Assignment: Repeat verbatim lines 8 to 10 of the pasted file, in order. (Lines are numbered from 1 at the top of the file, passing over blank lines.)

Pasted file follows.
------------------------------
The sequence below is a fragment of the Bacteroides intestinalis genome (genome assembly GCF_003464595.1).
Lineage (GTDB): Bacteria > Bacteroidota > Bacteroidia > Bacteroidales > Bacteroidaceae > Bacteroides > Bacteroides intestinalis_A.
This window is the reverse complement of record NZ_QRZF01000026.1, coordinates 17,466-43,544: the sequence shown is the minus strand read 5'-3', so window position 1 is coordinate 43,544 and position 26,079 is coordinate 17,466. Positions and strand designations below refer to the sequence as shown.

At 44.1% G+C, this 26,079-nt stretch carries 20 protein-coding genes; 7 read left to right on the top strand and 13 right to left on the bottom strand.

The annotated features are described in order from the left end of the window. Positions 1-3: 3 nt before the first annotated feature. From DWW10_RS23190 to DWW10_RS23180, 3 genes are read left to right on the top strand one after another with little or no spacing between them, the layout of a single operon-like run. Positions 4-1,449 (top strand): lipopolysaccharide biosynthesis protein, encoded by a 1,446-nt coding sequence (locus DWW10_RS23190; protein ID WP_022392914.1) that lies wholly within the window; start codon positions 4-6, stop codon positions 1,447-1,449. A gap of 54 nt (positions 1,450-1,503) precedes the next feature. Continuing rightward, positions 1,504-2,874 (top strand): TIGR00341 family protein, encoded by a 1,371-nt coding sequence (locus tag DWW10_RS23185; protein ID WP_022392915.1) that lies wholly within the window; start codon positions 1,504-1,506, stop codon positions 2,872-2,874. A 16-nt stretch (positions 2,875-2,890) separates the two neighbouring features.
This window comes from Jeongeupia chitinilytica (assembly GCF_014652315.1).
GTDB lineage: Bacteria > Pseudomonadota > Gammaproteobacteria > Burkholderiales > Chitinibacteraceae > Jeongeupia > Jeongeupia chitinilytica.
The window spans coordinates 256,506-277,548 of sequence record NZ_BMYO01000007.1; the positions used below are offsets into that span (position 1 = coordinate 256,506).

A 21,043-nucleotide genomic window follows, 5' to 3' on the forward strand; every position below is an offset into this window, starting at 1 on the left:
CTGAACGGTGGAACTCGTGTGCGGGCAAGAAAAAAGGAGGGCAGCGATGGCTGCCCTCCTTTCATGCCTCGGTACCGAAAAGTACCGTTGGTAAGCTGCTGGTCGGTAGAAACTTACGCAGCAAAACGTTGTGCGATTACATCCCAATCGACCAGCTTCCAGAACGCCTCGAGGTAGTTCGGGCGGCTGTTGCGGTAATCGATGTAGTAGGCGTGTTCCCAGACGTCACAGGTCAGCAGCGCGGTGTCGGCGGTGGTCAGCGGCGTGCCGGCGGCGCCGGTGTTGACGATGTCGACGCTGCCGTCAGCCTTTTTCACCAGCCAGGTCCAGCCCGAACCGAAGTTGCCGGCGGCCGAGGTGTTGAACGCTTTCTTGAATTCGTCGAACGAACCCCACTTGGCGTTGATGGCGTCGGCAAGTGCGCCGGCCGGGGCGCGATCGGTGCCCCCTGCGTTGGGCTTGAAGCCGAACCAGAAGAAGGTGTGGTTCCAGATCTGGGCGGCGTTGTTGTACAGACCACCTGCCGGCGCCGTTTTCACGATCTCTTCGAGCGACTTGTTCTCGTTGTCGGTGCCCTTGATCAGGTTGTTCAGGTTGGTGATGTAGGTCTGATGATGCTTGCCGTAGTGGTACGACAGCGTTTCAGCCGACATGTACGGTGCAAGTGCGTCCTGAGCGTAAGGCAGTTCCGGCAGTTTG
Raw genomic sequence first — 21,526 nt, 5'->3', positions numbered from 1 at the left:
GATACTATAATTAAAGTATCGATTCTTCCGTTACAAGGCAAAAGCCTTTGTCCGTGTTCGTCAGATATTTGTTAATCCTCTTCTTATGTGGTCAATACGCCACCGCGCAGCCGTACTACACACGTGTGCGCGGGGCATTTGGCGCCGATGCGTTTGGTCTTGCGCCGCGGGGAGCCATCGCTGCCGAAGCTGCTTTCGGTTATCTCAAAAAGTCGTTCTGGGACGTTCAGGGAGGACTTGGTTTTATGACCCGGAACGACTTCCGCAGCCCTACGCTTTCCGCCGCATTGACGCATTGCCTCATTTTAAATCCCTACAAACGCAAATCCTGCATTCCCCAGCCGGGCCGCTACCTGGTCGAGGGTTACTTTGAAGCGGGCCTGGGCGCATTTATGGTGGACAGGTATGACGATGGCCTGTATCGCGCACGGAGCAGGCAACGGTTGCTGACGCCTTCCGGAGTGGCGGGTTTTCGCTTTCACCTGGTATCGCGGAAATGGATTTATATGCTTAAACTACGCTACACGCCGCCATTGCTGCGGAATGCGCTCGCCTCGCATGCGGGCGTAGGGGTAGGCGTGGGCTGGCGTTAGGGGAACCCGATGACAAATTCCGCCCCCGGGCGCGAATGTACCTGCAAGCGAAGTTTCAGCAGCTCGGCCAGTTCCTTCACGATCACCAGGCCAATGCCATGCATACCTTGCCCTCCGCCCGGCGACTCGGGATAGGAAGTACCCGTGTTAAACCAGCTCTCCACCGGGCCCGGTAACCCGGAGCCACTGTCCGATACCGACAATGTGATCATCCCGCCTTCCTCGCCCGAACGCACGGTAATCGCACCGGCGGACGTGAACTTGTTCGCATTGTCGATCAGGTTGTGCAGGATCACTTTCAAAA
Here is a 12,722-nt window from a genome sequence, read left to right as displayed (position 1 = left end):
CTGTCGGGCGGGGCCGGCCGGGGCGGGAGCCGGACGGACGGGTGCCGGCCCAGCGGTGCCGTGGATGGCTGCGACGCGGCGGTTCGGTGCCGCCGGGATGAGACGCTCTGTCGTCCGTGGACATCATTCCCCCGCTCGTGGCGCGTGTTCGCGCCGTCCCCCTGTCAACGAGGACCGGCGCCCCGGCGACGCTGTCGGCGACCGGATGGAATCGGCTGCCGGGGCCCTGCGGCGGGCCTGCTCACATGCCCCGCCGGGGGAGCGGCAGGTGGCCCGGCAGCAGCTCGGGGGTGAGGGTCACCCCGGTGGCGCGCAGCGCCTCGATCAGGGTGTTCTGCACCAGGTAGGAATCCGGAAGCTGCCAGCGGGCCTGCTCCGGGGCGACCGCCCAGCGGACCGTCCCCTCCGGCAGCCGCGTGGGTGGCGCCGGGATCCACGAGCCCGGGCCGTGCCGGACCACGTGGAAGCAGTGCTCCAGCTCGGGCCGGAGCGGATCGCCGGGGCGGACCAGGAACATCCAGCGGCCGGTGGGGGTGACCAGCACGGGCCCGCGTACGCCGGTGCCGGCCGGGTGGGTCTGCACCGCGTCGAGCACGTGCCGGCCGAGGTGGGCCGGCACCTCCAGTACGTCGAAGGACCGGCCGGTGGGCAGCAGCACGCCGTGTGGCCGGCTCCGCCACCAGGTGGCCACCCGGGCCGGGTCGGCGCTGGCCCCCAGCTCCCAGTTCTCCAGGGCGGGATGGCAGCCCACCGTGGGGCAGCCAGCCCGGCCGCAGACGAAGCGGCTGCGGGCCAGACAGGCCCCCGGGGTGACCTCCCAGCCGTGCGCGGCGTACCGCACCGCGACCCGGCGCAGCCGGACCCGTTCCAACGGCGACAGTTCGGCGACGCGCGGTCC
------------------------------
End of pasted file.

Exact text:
The window spans coordinates 256,506-277,548 of sequence record NZ_BMYO01000007.1; the positions used below are offsets into that span (position 1 = coordinate 256,506).

A 21,043-nucleotide genomic window follows, 5' to 3' on the forward strand; every position below is an offset into this window, starting at 1 on the left:
CTGAACGGTGGAACTCGTGTGCGGGCAAGAAAAAAGGAGGGCAGCGATGGCTGCCCTCCTTTCATGCCTCGGTACCGAAAAGTACCGTTGGTAAGCTGCTGGTCGGTAGAAACTTACGCAGCAAAACGTTGTGCGATTACATCCCAATCGACCAGCTTCCAGAACGCCTCGAGGTAGTTCGGGCGGCTGTTGCGGTAATCGATGTAGTAGGCGTGTTCCCAGACGTCACAGGTCAGCAGCGCGGTGTCGGCGGTGGTCAGCGGCGTGCCGGCGGCGCCGGTGTTGACGATGTCGACGCTGCCGTCAGCCTTTTTCACCAGCCAGGTCCAGCCCGAACCGAAGTTGCCGGCGGCCGAGGTGTTGAACGCTTTCTTGAATTCGTCGAACGAACCCCACTTGGCGTTGATGGCGTCGGCAAGTGCGCCGGCCGGGGCGCGATCGGTGCCCCCTGCGTTGGGCTTGAAGCCGAACCAGAAGAAGGTGTGGTTCCAGATCTGGGCGGCGTTGTTGTACAGACCACCTGCCGGCGCCGTTTTCACGATCTCTTCGAGCGACTTGTTCTCGTTGTCGGTGCCCTTGATCAGGTTGTTCAGGTTGGTGATGTAGGTCTGATGATGCTTGCCGTAGTGGTACGACAGCGTTTCAGCCGACATGTACGGTGCAAGTGCGTCCTGAGCGTAAGGCAGTTCCGGCAGTTTG